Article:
PHOENIX — Whether you are on team Stark, Lannister, Targaryen, or that one guy that is on team Bolton, this show transported you to world of Westeros through the songs and scenes of the characters we’ve grown to love and hate. This was the third tour that graced the stages of Arizona for the Game of Thrones Live Concert Experience. This time the immersive journey through the show’s music, eloquently crafted by composer Ramin Djawadi, would include the songs from the eighth and final season. The majesty of the show was slightly scaled down for this round and Djawadi was noticeably absent for the Comerica show in downtown Phoenix. Conductor Michael Sobie took the reigns for this stop of the tour and did a fantastic job coraling the myriad of instruments, but anyone expecting to see Ramin Djawadi at the helm were sadly disappointed. (See tour dates)
As the crowd shuffled in, the anticipation was high. The room felt a little cold; maybe winter was coming. A rotation of slides featured Dragonstone, Old Town, Winterfell, The Sept (before the wildfire), and other locales developed by producers David Benioff and DB Weiss. The amplified speakers droned an ominously disturbing symphonic ambiance that was void of melody or cadence.
The house lights dimmed. It was time. The stage was bathed in blood red light except for the iron throne in the midst of the empty orchestra seats, which was the target of a beam of light as blue as the glint off Valyrian steel in “stark” contrast to the red. Unlike the shows that hide the orchestra in the “pit”, this show revered the musicians as the protagonists as they staked claim to center stage. Yes, they were supposed to be the stars of the show, but the inanimate giant screen still upstaged them and it’s almost sad to admit that our collective eyes would be spending more time focused on the GOT scenes than on the live “band” that was breathing life into the video. That screen was now engulfed with the face of Drogon, the alpha male of Danery’s three dragons (or could it have been Viserion, they’re hard to tell apart sometimes). Fireflies of brimstone danced around his menacing stare as the musicians took their seats and tested their instruments.
Finally the undeniable voice of Queen Cersei (actress Lena Heady) filled the room with the ground rules for the show:
“Lords and ladies, eh, peasants, thank you for joining us tonight. I know some of you have come a long way to see your queen and your obedience touches me deeply. (pause) Silence your phones. Those who violate these rules will be boiled alive in the blood of their children. I do hope you enjoy the show and if you should see me afterwards do not approach. I find contact with my subjects extremely distasteful.”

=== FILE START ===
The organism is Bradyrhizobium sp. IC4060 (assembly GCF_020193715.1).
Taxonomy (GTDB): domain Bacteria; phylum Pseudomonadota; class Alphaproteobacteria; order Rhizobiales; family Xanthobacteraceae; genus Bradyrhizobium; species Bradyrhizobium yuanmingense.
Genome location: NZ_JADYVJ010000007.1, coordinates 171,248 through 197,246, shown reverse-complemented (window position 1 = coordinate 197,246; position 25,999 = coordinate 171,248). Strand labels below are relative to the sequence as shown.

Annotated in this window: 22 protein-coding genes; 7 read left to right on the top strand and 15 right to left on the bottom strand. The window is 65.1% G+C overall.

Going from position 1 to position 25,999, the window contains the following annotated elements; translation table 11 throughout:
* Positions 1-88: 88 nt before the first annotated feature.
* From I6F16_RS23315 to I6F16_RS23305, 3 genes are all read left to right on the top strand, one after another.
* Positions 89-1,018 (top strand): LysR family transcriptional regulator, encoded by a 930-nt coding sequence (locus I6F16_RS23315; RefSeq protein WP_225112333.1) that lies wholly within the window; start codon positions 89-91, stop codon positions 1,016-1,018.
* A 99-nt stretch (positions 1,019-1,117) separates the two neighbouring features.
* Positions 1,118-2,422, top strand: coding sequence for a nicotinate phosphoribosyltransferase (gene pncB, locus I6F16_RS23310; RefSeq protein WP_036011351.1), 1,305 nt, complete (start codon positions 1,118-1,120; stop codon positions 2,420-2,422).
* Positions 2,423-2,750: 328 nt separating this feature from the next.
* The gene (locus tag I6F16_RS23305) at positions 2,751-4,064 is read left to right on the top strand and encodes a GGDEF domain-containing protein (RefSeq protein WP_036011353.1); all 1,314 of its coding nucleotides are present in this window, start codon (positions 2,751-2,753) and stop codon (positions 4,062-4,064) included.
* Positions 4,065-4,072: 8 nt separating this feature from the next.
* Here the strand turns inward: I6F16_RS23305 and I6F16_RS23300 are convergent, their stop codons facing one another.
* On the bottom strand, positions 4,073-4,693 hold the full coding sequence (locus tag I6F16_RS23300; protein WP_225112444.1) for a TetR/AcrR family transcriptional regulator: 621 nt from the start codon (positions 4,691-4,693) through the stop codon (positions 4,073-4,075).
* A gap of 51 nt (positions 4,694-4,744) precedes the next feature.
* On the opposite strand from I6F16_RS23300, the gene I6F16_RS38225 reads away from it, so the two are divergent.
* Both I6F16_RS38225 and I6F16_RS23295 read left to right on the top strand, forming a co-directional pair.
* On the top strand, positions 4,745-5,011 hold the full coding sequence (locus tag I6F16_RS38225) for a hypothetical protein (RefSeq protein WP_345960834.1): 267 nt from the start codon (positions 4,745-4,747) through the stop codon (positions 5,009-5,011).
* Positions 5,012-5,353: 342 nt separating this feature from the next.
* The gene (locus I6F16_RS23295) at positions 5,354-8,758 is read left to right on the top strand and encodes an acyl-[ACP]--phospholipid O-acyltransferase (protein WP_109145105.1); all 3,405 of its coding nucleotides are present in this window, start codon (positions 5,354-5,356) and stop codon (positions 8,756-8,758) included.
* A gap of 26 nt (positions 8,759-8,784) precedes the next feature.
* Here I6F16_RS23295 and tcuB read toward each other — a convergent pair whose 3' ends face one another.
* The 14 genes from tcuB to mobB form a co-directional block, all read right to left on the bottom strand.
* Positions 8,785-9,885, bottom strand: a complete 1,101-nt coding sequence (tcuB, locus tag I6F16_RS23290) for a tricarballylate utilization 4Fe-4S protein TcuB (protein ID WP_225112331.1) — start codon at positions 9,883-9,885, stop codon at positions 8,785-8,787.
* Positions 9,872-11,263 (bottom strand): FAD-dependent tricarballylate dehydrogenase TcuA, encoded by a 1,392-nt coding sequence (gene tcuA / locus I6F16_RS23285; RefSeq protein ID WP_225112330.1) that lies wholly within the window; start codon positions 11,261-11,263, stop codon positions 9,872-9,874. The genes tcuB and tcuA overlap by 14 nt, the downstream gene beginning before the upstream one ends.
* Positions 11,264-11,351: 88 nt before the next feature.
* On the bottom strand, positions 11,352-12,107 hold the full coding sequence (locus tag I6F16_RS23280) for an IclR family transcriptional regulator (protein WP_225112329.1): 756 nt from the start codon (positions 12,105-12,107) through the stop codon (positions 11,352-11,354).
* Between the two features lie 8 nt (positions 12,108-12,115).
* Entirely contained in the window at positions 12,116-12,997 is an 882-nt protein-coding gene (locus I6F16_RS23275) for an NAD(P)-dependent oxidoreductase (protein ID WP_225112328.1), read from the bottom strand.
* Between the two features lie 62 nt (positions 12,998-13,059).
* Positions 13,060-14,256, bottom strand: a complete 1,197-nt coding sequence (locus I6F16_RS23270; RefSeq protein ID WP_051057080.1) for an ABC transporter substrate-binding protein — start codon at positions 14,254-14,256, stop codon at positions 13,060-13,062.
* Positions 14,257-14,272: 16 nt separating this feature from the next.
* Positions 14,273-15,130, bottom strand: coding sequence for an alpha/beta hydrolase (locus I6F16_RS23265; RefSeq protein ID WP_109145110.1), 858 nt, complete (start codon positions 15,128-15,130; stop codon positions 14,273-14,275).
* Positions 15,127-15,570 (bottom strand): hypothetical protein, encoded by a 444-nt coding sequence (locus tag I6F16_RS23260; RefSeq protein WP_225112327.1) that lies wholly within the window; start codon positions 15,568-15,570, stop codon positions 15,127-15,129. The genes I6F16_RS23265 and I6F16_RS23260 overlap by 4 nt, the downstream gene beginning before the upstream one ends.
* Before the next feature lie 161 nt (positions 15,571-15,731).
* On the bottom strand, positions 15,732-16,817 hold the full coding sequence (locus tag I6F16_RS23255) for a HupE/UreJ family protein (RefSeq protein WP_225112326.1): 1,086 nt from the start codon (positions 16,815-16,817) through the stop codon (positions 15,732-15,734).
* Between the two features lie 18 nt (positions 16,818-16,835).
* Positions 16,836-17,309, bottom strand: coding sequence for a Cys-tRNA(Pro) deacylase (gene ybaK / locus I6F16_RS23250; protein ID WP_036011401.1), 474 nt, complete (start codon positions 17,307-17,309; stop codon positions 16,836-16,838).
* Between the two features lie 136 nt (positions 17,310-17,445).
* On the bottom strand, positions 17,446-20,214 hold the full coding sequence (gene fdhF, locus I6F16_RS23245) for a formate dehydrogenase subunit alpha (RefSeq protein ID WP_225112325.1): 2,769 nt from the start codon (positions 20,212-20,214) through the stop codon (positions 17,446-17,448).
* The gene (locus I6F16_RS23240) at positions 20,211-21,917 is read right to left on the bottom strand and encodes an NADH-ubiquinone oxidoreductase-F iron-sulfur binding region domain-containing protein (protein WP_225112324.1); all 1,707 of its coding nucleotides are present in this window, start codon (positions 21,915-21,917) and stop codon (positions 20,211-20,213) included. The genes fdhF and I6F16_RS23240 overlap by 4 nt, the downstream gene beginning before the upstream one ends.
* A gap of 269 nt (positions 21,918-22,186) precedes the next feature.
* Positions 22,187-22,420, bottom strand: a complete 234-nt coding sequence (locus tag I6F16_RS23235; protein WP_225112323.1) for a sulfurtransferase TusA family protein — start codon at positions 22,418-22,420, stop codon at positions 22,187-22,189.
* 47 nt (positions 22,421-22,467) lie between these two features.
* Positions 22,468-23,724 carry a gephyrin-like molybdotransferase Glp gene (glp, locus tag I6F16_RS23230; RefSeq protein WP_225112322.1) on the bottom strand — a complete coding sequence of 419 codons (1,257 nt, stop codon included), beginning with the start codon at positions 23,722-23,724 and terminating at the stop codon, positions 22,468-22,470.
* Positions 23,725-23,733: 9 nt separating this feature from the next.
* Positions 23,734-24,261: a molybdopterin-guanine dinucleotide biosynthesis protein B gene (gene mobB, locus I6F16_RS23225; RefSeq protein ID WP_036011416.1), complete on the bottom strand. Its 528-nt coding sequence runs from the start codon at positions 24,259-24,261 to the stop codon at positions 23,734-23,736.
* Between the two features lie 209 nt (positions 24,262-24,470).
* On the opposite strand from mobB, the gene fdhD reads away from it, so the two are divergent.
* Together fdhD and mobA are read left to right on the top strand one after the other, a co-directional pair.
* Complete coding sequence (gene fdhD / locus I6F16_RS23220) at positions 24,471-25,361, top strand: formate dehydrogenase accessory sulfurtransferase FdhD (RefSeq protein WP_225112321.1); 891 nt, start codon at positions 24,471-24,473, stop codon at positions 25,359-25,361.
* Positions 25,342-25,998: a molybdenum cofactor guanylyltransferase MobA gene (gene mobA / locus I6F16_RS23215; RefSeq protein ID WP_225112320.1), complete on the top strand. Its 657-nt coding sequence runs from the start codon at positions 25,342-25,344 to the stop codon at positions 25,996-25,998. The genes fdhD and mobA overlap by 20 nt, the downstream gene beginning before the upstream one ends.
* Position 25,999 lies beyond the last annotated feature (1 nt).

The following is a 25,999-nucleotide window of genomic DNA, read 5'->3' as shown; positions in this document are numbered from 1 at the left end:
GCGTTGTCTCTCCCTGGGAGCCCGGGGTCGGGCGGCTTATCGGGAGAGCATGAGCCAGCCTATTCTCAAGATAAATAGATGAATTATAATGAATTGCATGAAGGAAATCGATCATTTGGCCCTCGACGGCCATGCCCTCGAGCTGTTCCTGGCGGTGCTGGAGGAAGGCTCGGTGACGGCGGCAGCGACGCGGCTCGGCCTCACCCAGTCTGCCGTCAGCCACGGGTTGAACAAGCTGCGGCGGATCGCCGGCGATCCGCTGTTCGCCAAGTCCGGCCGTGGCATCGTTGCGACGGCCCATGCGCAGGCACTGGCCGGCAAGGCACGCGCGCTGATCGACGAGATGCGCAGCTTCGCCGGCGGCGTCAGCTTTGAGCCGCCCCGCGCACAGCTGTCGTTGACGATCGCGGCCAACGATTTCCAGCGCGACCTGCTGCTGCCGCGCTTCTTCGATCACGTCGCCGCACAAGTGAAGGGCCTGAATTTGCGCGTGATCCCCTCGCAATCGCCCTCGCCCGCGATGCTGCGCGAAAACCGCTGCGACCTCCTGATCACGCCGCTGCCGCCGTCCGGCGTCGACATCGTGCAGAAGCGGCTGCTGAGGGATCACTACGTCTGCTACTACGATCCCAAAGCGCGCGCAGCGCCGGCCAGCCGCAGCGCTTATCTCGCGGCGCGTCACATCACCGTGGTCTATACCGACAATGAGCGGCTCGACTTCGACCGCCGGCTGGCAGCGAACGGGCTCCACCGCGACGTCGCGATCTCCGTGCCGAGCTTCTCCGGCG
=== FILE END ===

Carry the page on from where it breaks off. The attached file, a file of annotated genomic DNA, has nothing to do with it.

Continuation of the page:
And so it began. This show kicked off with the theme song that kicks off every episode HBO series. It’s less than two minutes long and affectionately known as “Main Title,” but it is the melody that everyone could hum along to. We were warned that there would obviously be spoilers ahead and I’ll relay that sentiment that there may be spoilers coming up in this article. Though I doubt you would have read this far if you didn’t already know that Ned Stark didn’t make it past season one. Sobie polled the audience to ask who has never seen an episode of the show and there were dozens in the audience that responded. They would be treated to a first class “Cliff Notes” introduction to the entire show.
It was obvious that the majority of the audience were on the other extreme, hadn’t missed an episode of the show, and had probably read all of the books and watched all of the behind-the-scenes footage they could find on YouTube. As the orchestra played through a medley of the house themes, there were varying intensities of cheers as the sigils on each banner crossed the screen. The montage of each house was edited to seemingly reveal all of the characters from the entire series.
The musicians on stage were comprised of a team of seven soloists who were part of the touring cast and the rest of the orchestra and choir seats were filled by local talent in each city of the tour. There were about three dozen Phoenicians in the orchestra and fifteen in the choir. The cello that is dominantly featured throughout Djawadi’s scores was played by Cameron Stone who dressed for the part in a sleeveless robe revealing pauldron armor and a necklace reminiscent of a maester’s chain.
Rock shows often feature dueling virtuoso guitarists and this experience mirrored that element with Stone on cello and his counterpart, Molly Rogers, on violin. Rogers has played with many of the top names in the music business and rose to prominence in this show suspended on wires several stories high above the stage while playing the gentle melody of “Goodbye Brother”. The video screen played season one scenes of Winterfell while Roger’s dress extended from stage to proscenium in the guise of a weirwood tree with red leaves snowing from the gridiron.